Severe Convective Storm Loss Trends Highlight Need for Timely, Granular Data
Jeff Dunsavage, Senior Research Analyst, Triple-I (10/25/2023)
Severe convective storms are among the most common, most damaging natural catastrophes in the United States. The result of warm, moist air rising from the earth, they manifest in various ways, depending on atmospheric conditions – from drenching thunderstorms with lightning, to tornadoes, hail, or destructive straight-line winds.
A new Triple-I Issues Brief discusses 2023’s severe convective storm activity, which started early and has been an above-average year from a frequency perspective. The brief highlights the importance of timely, granular data for predicting and mitigating these complex perils.
As of late September, U.S. insured losses due to severe convective storms had exceeded $50 billion for the first time on record for a single year. Illinois has had the highest number of recorded tornadoes, beating out states like Texas and Oklahoma that traditionally top the nation. Hail and wind-related hazards drove most second-quarter losses, according to Gallagher Re, including “hundreds of instances of very large hail” that inflicted significant losses in densely populated areas around the Dallas-Fort Worth metroplex in Texas and Hot Springs in Arkansas, among other locations. In June alone, there were at least 349 reports of hail reaching and exceeding 2.0 inches across the United States and 89 reports of hail exceeding 3.0 inches. During the month, hail that approached or exceeded 4.0 inches pelted localities in at least 10 states.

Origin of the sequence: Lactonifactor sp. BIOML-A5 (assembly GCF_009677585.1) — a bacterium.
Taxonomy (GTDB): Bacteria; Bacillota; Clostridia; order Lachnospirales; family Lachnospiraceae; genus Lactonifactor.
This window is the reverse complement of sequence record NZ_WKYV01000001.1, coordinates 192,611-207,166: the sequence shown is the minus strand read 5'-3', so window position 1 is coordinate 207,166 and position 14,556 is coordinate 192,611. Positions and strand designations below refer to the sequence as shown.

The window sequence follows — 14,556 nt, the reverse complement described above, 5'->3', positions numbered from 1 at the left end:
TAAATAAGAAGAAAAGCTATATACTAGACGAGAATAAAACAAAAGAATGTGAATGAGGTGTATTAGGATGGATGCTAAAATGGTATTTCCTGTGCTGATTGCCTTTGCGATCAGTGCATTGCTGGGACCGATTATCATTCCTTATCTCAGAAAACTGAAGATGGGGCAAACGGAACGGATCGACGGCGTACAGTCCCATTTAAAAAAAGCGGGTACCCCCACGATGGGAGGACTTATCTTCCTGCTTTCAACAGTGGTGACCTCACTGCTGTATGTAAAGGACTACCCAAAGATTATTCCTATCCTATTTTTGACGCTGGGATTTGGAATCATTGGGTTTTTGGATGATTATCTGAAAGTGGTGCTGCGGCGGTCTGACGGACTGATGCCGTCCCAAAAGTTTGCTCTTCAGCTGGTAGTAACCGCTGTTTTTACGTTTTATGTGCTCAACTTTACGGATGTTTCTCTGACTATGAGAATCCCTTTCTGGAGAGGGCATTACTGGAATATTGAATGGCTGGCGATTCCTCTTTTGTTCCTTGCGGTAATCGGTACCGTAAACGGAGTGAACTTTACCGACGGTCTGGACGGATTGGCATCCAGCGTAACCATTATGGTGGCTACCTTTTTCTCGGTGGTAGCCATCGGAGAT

Rather than the physical destructive force of natural catastrophes themselves, a Swiss Re study finds the main driver of high losses in recent years to be “economic growth, accumulation of asset values in exposed areas, urbanization and rising populations – often in regions susceptible to natural perils.”
Citing the prevailing inflation of the past two years, Swiss Re said, “The effect of high prices has been to increase the nominal value of buildings, vehicles, and other insurable assets, in turn pushing up insurance claims for damage caused by Mother Nature.”
All of which highlights the importance of closely monitoring exposures and loss experience and sharing such information within the industry.
“Lack of granular exposure data can also hinder understanding of all present-day risks,” Swiss Re says. “The fast rate of change of such variables necessitates shorter update cycles of data sets and models to mitigate risk accumulation and underestimation of loss trends.”
Want to know more about the risk crisis and how insurers are working to address it? Check out Triple-I’s upcoming Town Hall, “Attacking the Risk Crisis,” which will be held Nov. 30 in Washington, D.C.